When “The X-Files” debuted Sept. 10, 1993, it broke a lot of rules about television series. So at a press gathering, the creative group was asked what the show was aiming for. David Duchovny deadpanned, “Syndication.”
The series has surpassed even his expectations, running nine seasons (with an added two-season revival) and is still airing worldwide after 25 years.
On the day that the show debuted, Variety reviewer Tony Scott raved about the “ingenious script” by creator-exec producer Chris Carter. Scott continued, “The artful presentation gives TV sci-fi a boost … the series kicks off with drive and imagination.”
The show earned respectable ratings for Fox Broadcasting, in its first year of seven-nights-a-week programming. Soon there was a growing community of “X-Philes,” who used the new internet (aka “information superhighway”) to exchange ideas with other fans about the actions of FBI agents Mulder and Scully. The show quickly progressed from modest TV success to internet cult fave, then to global hit.
Fox Mulder (Duchovny) is a firm believer in the paranormal, while medical doctor Scully (Gillian Anderson) is always searching for rational answers. The male-female pairing was unusual, and Carter made sure they always respected each other as equals.
“I never want anything to be familiar on this show,” Carter told Brian Lowry for the 1995 book “The Truth Is Out There: The Official Guide to ‘The X-Files.’”
Carter did not want to give the audience easy answers. Every episode ended on a note of doubt as to whether the events had a supernatural or scientific explanation. The show was also innovative: The series was hard to define. Was it a crime show or sci-fi or horror — or what? The first few episodes featured UFOs, a Bigfoot-style killer, deadly organisms and a sinister computer. Conventional wisdom says that TV audiences want to know what to expect, but audiences liked the fact they were kept guessing about the direction in which each episode was headed.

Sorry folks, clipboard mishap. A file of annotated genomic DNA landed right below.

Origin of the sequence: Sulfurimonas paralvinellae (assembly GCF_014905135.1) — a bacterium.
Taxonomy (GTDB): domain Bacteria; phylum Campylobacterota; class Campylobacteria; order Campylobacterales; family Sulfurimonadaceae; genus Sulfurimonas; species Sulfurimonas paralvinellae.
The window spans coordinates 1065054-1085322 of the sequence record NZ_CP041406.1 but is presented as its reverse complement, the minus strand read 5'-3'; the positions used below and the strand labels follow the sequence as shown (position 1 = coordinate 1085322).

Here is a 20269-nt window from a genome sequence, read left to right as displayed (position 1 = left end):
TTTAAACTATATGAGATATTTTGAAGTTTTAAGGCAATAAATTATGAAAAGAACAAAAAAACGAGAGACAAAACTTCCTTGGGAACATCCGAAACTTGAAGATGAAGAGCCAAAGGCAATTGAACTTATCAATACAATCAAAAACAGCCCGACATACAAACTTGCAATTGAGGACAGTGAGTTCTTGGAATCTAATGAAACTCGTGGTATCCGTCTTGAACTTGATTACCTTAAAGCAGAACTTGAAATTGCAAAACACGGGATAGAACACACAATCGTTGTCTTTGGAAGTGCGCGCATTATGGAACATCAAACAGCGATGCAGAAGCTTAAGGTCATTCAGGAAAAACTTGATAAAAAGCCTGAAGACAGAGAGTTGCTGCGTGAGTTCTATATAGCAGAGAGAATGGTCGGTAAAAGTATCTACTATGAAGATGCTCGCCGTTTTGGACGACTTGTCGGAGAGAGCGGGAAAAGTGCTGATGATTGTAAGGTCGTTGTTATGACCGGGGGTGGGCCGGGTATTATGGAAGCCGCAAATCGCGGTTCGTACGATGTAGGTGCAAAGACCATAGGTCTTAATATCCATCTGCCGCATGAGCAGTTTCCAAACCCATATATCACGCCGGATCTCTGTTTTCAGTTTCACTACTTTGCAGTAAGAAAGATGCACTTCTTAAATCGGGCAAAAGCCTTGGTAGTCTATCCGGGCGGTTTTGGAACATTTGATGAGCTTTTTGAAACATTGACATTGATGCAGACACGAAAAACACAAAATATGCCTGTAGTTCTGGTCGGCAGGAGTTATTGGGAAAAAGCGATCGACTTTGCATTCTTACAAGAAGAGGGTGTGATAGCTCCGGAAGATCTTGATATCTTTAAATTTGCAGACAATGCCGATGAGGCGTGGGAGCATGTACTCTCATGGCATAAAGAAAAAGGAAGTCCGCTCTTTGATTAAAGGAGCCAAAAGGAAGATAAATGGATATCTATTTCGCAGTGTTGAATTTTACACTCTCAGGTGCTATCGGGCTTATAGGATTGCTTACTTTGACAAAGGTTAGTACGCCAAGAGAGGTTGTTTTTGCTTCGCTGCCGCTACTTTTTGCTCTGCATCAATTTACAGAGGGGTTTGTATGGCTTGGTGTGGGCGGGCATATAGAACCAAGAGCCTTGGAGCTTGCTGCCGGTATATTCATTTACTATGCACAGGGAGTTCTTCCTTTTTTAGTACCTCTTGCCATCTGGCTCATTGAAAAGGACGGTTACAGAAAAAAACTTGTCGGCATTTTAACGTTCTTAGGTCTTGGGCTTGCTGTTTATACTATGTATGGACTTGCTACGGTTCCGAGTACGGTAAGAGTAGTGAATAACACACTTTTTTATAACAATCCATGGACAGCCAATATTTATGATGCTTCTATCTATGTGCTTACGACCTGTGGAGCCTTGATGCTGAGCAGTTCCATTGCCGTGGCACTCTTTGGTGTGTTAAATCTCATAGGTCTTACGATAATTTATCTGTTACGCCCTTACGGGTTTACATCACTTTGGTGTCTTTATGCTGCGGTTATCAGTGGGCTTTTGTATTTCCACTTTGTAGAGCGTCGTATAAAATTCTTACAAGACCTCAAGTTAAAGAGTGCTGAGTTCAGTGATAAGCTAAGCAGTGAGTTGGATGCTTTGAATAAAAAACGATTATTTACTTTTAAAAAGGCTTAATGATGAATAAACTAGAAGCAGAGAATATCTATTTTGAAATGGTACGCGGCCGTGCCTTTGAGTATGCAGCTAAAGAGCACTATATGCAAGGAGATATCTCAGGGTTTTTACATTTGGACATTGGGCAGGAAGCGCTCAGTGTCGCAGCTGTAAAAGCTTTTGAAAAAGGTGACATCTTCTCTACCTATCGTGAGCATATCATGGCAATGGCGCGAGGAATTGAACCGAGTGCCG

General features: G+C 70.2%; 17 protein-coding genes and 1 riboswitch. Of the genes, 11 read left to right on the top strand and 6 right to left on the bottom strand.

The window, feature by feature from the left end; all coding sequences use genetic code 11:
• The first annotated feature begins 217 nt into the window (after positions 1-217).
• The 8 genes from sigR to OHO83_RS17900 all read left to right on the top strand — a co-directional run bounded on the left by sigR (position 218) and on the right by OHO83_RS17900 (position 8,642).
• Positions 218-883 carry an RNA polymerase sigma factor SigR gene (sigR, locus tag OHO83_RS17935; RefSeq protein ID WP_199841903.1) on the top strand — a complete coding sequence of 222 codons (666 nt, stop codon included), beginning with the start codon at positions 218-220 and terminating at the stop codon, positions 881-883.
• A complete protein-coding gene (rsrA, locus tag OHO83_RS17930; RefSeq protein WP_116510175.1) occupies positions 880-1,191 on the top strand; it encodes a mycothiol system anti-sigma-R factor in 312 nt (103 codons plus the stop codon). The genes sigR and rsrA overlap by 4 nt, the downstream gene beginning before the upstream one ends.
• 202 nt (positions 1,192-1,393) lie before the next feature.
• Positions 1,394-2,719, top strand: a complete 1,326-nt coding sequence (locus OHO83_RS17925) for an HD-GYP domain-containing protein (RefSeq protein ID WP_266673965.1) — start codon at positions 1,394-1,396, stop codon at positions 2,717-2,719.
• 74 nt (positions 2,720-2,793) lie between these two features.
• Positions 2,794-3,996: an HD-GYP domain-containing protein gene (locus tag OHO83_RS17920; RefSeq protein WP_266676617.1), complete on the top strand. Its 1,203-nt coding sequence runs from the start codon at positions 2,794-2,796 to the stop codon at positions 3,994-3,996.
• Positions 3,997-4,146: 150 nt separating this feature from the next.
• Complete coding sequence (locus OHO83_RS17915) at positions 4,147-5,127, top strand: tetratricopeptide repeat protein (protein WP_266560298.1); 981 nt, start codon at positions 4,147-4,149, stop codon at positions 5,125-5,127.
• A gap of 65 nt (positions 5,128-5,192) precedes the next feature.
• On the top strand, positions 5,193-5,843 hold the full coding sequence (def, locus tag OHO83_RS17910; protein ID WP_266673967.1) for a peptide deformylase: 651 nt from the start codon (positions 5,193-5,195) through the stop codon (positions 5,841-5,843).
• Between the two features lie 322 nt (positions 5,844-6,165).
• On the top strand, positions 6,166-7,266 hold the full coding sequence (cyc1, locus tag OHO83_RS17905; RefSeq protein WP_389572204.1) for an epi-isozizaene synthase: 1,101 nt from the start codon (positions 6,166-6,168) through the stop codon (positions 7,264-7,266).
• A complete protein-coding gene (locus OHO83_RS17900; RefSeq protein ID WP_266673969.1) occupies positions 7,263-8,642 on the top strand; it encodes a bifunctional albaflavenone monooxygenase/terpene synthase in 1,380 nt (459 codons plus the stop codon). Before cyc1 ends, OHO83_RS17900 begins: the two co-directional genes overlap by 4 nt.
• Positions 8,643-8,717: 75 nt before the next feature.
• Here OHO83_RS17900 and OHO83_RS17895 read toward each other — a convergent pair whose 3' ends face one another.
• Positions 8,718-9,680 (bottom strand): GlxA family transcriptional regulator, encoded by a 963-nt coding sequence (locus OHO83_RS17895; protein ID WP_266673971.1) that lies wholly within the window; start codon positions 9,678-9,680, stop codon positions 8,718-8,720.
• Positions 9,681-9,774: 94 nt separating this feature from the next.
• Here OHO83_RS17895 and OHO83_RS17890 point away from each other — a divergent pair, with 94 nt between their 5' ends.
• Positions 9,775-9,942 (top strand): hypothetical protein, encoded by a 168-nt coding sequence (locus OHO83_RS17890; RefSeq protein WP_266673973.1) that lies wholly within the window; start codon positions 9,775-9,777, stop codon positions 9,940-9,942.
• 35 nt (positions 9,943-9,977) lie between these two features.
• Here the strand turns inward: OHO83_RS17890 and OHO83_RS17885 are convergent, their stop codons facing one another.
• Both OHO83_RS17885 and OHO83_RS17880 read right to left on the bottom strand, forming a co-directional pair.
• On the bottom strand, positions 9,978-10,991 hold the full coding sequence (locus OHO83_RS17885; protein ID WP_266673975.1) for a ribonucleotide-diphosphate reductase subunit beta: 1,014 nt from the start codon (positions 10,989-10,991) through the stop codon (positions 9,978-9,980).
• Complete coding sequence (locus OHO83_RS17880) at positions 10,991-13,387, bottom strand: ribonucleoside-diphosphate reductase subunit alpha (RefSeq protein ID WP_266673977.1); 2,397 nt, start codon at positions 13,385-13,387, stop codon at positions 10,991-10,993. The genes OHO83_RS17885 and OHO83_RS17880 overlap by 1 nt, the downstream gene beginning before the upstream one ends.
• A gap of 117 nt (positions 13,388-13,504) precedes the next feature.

The series’ slogan was “The truth is out there,” and there were frequent indications that the U.S. government was trying to conceal that truth, even from the two FBI investigators.
One-hour TV dramas often feature an ensemble of characters, because it offers greater flexibility for the writing staff, reduces pressure on the stars during production and, as a bonus, reduces their bargaining power for negotiations. But “X-Files” relied week after week on just Duchovny, Anderson and Mitch Pileggi, plus several recurring characters.
It made stars of them, and proved a great showcase for such writers as Vince Gilligan (who went on to “Breaking Bad” and “Better Call Saul”), Howard Gordon & Alex Gansa (“Homeland”), Frank Spotnitz (who holds the record for scripting 48 episodes) and actor-writer Darin Morgan, plus directors including Rob Bowman and Kim Manners.
In its original run, the show aired 202 episodes over nine seasons. A two-season revival began in 2016, with 16 more episodes, plus two big-screen editions over the years.
When the 1995 book came out from Lowry (a Variety alum who’s now CNN’s media critic), the series was only two years old. But Lowry wrote that Fox Broadcasting executives felt the series had “the potential for syndication for the next 30 years.” It still has five years to go, but it’s looking like a safe bet that it’s going to exceed that number.
The truth is still out there, and audiences are still eating it up.